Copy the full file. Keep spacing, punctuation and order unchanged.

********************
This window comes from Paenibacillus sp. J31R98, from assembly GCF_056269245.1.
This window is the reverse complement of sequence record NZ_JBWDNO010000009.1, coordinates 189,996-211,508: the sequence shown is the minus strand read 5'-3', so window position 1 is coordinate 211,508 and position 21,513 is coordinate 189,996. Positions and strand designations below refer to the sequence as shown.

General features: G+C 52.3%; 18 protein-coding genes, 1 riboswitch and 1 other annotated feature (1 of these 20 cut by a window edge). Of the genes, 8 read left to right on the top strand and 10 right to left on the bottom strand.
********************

This window comes from Paenibacillus sp. J31R98, from assembly GCF_056269245.1.
This window is the reverse complement of sequence record NZ_JBWDNO010000009.1, coordinates 189,996-211,508: the sequence shown is the minus strand read 5'-3', so window position 1 is coordinate 211,508 and position 21,513 is coordinate 189,996. Positions and strand designations below refer to the sequence as shown.

General features: G+C 52.3%; 18 protein-coding genes, 1 riboswitch and 1 other annotated feature (1 of these 20 cut by a window edge). Of the genes, 8 read left to right on the top strand and 10 right to left on the bottom strand.